Does making small talk with relative strangers make you feel uncomfortable, or maybe even a little phony? While some people have a natural aptitude for networking, others cringe at the mere thought of it. The good news is, over time and with practice, you can cultivate your own networking style.
According to the Oxford Dictionary, Networking is the process of interacting with others to exchange information and develop professional or social contacts. Research shows that developing strong professional networks can lead to more job and business opportunities, an improved capacity to innovate, and faster advancement in your chosen career. Not to mention that building and nurturing professional relationships also increases overall job satisfaction.
Sounds like some great reasons to get past the cringe factor and start building your own networks. Here are some strategies to help get you started:
Know your why
It’s important for you to understand who you are, where you’ve come from, and where you’re heading. Often called your ‘elevator pitch’, your ability to speak comfortably and confidently about yourself will not only make people genuinely interested in you, it can also help in building lasting relationships. Rather than feeling daunted by others, believe you add value in what you bring by understanding your unique points.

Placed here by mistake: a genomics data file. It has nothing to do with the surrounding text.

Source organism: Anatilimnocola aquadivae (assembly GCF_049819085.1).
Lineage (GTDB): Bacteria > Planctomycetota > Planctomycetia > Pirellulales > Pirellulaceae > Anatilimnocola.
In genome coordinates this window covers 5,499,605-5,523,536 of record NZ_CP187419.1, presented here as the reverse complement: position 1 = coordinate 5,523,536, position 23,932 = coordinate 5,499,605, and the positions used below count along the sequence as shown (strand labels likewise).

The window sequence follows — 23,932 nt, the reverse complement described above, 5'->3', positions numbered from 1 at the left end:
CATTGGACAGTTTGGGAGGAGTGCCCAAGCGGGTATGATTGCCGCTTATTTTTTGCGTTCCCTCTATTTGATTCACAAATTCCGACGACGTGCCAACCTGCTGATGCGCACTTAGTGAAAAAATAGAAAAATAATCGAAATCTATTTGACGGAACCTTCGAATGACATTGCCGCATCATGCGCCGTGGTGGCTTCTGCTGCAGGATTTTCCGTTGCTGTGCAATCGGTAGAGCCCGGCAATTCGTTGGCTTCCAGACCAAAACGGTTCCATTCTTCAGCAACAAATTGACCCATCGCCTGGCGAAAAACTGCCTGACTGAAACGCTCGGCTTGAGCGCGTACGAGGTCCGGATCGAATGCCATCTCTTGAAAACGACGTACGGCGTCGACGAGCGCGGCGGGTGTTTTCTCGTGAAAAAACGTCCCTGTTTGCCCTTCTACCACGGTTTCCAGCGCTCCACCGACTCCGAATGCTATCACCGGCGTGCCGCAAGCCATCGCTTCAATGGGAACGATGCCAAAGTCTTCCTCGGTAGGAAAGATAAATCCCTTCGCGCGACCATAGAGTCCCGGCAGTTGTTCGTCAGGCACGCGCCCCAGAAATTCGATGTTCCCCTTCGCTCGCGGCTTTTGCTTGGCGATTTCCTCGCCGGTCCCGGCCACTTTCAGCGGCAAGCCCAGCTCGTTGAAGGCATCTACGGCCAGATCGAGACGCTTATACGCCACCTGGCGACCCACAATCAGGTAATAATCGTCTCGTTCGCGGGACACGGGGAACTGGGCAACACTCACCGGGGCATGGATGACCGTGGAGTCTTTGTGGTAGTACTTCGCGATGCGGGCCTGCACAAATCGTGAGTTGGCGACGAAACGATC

Networking events can be mind over matter
If you hate the thought of networking, you’ve probably talked yourself out of attending an event or two in the past. Instead of telling yourself how much you don’t want to go, switch your focus to thinking about the positives.
Maybe someone from one of your classes will also be there. Perhaps you’ll boost your knowledge of an emerging trend in your chosen industry – which may come in handy in your next interview. Heck, maybe you’re just going for the drinks and nibbles!
By concentrating on the positives, attending networking events will begin to seem much more worthwhile.
Find a shared interest
Connecting with others can be easier if you’re able to think about how your interests and goals align with theirs. Not only can this help you initiate conversations, it can also help you forge meaningful working relationships.
If you’re attending an event, try to find out who else will be there and connect with them on LinkedIn. Once you’ve connected, you can have a look at the organisations and individuals they follow, the kinds of posts they share and create, and more about their background. You may find you have similar interests and backgrounds, which will make it easier to keep the conversation flowing in person.
Have a higher purpose
While you might think it’s just about helping you and your career progression, networking is ultimately about sharing. It’s about forming trust and identifying how you can assist others and who can potentially help you in return.
If you see a great graduate role that you think a classmate would be well-suited for, let them know; they’ll be flattered you thought of them and may have you to thank for helping them score their dream job. And who knows, they could return the favour one day.
Don’t miss the online Graduate Gateway – Networking session on Thursday 24 November. This workshop will assist you to build and maintain positive professional relationships.
Can’t make it next week? Book a spot anyway and we’ll send you a recording of the session afterwards.